There are decades where nothing happens, and there are weeks where decades happen.” Those words are apocryphally attributed to the Bolshevik revolutionary (and Foreign Affairs reader) Vladimir Lenin, referring to the rapid collapse of tsarist Russia just over 100 years ago. If he had actually said those words, Lenin might have added that there are also decades when centuries happen.
The world is in the midst of one such decade. As with other historical hinges, the danger today stems from a sharp decline in world order. But more than at any other recent moment, that decline threatens to become especially steep, owing to a confluence of old and new threats that have begun to intersect at a moment the United States is ill positioned to contend with them.
On the one hand, the world is witnessing the revival of some of the worst aspects of traditional geopolitics: great-power competition, imperial ambitions, fights over resources. Today, Russia is headed by a tyrant, President Vladimir Putin, who longs to re-create a Russian sphere of influence and perhaps even a Russian empire. Putin is willing to do almost anything to achieve that goal, and he is able to act as he pleases because internal constraints on his regime have mostly disappeared. Meanwhile, under President Xi Jinping, China has embarked on a quest for regional and potentially global primacy, putting itself on a trajectory that will lead to increased competition or even confrontation with the United States.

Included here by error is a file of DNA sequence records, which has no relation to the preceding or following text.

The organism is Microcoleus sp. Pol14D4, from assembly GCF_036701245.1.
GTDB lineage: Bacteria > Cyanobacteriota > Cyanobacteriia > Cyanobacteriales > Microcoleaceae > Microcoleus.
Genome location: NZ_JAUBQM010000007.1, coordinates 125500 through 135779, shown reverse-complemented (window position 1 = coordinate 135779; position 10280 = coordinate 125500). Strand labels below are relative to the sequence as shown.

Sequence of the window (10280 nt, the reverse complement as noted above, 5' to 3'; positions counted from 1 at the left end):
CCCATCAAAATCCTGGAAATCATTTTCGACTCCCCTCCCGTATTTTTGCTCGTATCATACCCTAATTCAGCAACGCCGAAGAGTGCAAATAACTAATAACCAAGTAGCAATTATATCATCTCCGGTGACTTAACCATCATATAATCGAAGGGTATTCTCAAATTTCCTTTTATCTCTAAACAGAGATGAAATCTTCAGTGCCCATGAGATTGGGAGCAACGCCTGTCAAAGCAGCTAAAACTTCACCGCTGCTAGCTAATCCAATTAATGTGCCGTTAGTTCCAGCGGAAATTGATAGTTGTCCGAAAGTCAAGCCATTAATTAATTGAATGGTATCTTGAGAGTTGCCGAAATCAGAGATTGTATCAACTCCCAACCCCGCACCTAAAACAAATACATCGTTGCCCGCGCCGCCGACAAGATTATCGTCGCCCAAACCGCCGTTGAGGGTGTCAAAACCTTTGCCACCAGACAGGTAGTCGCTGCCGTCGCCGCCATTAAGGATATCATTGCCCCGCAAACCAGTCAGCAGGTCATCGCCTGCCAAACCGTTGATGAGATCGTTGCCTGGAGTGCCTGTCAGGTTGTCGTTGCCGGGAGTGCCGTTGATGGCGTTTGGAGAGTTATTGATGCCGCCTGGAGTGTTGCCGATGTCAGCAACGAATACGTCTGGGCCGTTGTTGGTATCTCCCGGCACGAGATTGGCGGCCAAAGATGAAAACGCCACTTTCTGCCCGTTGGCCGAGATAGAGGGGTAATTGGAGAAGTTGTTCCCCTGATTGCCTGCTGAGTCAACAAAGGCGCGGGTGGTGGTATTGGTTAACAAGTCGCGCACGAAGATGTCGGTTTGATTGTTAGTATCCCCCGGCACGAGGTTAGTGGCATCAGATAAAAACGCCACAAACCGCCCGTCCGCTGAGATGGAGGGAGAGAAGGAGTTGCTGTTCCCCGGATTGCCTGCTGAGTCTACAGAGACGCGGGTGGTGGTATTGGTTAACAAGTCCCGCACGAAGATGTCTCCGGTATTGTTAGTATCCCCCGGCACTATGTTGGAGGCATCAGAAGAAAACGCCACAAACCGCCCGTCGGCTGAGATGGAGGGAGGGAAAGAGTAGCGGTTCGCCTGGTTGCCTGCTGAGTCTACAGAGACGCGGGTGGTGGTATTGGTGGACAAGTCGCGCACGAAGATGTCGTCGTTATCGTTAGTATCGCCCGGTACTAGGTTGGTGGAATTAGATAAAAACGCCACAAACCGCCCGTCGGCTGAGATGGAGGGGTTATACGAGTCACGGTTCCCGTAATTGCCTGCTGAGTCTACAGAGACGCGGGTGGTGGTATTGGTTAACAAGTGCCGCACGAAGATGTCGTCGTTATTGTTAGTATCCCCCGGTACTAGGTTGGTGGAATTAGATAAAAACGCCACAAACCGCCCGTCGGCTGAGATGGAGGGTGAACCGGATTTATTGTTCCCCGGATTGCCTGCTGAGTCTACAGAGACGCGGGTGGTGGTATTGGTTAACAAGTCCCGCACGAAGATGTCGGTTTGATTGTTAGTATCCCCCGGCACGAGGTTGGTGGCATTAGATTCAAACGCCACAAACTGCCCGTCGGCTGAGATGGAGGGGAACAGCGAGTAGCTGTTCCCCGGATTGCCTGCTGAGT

But that is not all—not by a long shot. These geopolitical risks are colliding with complex new challenges central to the contemporary era, such as climate change, pandemics, and nuclear proliferation. And not surprisingly, the diplomatic fallout from growing rivalries has made it nearly impossible for great powers to work together on regional and international challenges, even when it is in their interest to do so.
Further complicating the picture is the reality that American democracy and political cohesion are at risk to a degree not seen since the middle of the nineteenth century. This matters because the United States is not just one country among many: U.S. leadership has underpinned what order there has been in the world for the past 75 years and remains no less central today. A United States riven internally, however, will become ever less willing and able to lead on the international stage.
The Dangerous Decade: A Foreign Policy for a World in Crisis – Older geopolitical risks are colliding with complex new challenges #writingcommunity #socent #academictwitter #humanrights https://t.co/hJpTAiIzhL
— J.B. Watson, Jr., Ph.D. (@GWashingtonInde) September 13, 2022